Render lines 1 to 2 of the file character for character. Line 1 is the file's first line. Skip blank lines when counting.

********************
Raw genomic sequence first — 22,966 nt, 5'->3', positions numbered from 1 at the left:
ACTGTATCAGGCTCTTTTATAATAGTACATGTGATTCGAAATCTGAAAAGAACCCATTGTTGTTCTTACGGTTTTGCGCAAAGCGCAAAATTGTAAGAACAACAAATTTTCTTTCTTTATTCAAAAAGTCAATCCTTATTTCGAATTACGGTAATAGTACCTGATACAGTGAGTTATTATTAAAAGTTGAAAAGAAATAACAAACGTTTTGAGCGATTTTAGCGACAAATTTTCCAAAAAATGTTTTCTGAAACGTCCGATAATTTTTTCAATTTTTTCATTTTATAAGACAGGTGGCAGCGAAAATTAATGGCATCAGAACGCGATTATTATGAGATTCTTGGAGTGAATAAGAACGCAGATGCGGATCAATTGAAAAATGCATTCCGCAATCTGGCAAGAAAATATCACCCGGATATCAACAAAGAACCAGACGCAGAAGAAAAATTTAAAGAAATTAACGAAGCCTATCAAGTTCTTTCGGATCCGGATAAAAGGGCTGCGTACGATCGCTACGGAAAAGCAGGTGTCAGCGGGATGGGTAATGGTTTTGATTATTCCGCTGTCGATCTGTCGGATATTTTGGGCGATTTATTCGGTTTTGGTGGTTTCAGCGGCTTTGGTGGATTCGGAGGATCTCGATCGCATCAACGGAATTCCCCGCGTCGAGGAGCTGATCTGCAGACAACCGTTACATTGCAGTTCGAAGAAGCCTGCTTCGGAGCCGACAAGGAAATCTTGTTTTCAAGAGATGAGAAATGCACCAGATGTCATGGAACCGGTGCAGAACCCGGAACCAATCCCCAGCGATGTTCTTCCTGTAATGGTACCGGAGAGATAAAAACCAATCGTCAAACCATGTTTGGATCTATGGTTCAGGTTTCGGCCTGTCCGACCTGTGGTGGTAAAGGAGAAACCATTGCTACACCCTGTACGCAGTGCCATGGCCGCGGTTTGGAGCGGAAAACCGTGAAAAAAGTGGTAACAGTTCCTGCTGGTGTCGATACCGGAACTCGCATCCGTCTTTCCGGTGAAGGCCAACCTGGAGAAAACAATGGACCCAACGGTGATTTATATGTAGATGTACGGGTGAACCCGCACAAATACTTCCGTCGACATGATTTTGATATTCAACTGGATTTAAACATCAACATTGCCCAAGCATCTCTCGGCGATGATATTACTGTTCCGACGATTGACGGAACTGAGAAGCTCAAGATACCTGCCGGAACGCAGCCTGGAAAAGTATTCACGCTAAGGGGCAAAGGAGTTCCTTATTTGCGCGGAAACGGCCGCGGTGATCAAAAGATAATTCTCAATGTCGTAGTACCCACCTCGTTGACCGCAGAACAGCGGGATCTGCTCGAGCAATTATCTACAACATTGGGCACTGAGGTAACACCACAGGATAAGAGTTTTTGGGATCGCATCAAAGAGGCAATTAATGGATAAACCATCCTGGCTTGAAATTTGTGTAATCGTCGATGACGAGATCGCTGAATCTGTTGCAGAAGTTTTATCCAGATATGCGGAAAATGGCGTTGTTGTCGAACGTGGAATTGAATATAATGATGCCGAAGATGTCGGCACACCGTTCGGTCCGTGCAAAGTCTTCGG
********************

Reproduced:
Raw genomic sequence first — 22,966 nt, 5'->3', positions numbered from 1 at the left:
ACTGTATCAGGCTCTTTTATAATAGTACATGTGATTCGAAATCTGAAAAGAACCCATTGTTGTTCTTACGGTTTTGCGCAAAGCGCAAAATTGTAAGAACAACAAATTTTCTTTCTTTATTCAAAAAGTCAATCCTTATTTCGAATTACGGTAATAGTACCTGATACAGTGAGTTATTATTAAAAGTTGAAAAGAAATAACAAACGTTTTGAGCGATTTTAGCGACAAATTTTCCAAAAAATGTTTTCTGAAACGTCCGATAATTTTTTCAATTTTTTCATTTTATAAGACAGGTGGCAGCGAAAATTAATGGCATCAGAACGCGATTATTATGAGATTCTTGGAGTGAATAAGAACGCAGATGCGGATCAATTGAAAAATGCATTCCGCAATCTGGCAAGAAAATATCACCCGGATATCAACAAAGAACCAGACGCAGAAGAAAAATTTAAAGAAATTAACGAAGCCTATCAAGTTCTTTCGGATCCGGATAAAAGGGCTGCGTACGATCGCTACGGAAAAGCAGGTGTCAGCGGGATGGGTAATGGTTTTGATTATTCCGCTGTCGATCTGTCGGATATTTTGGGCGATTTATTCGGTTTTGGTGGTTTCAGCGGCTTTGGTGGATTCGGAGGATCTCGATCGCATCAACGGAATTCCCCGCGTCGAGGAGCTGATCTGCAGACAACCGTTACATTGCAGTTCGAAGAAGCCTGCTTCGGAGCCGACAAGGAAATCTTGTTTTCAAGAGATGAGAAATGCACCAGATGTCATGGAACCGGTGCAGAACCCGGAACCAATCCCCAGCGATGTTCTTCCTGTAATGGTACCGGAGAGATAAAAACCAATCGTCAAACCATGTTTGGATCTATGGTTCAGGTTTCGGCCTGTCCGACCTGTGGTGGTAAAGGAGAAACCATTGCTACACCCTGTACGCAGTGCCATGGCCGCGGTTTGGAGCGGAAAACCGTGAAAAAAGTGGTAACAGTTCCTGCTGGTGTCGATACCGGAACTCGCATCCGTCTTTCCGGTGAAGGCCAACCTGGAGAAAACAATGGACCCAACGGTGATTTATATGTAGATGTACGGGTGAACCCGCACAAATACTTCCGTCGACATGATTTTGATATTCAACTGGATTTAAACATCAACATTGCCCAAGCATCTCTCGGCGATGATATTACTGTTCCGACGATTGACGGAACTGAGAAGCTCAAGATACCTGCCGGAACGCAGCCTGGAAAAGTATTCACGCTAAGGGGCAAAGGAGTTCCTTATTTGCGCGGAAACGGCCGCGGTGATCAAAAGATAATTCTCAATGTCGTAGTACCCACCTCGTTGACCGCAGAACAGCGGGATCTGCTCGAGCAATTATCTACAACATTGGGCACTGAGGTAACACCACAGGATAAGAGTTTTTGGGATCGCATCAAAGAGGCAATTAATGGATAAACCATCCTGGCTTGAAATTTGTGTAATCGTCGATGACGAGATCGCTGAATCTGTTGCAGAAGTTTTATCCAGATATGCGGAAAATGGCGTTGTTGTCGAACGTGGAATTGAATATAATGATGCCGAAGATGTCGGCACACCGTTCGGTCCGTGCAAAGTCTTCGG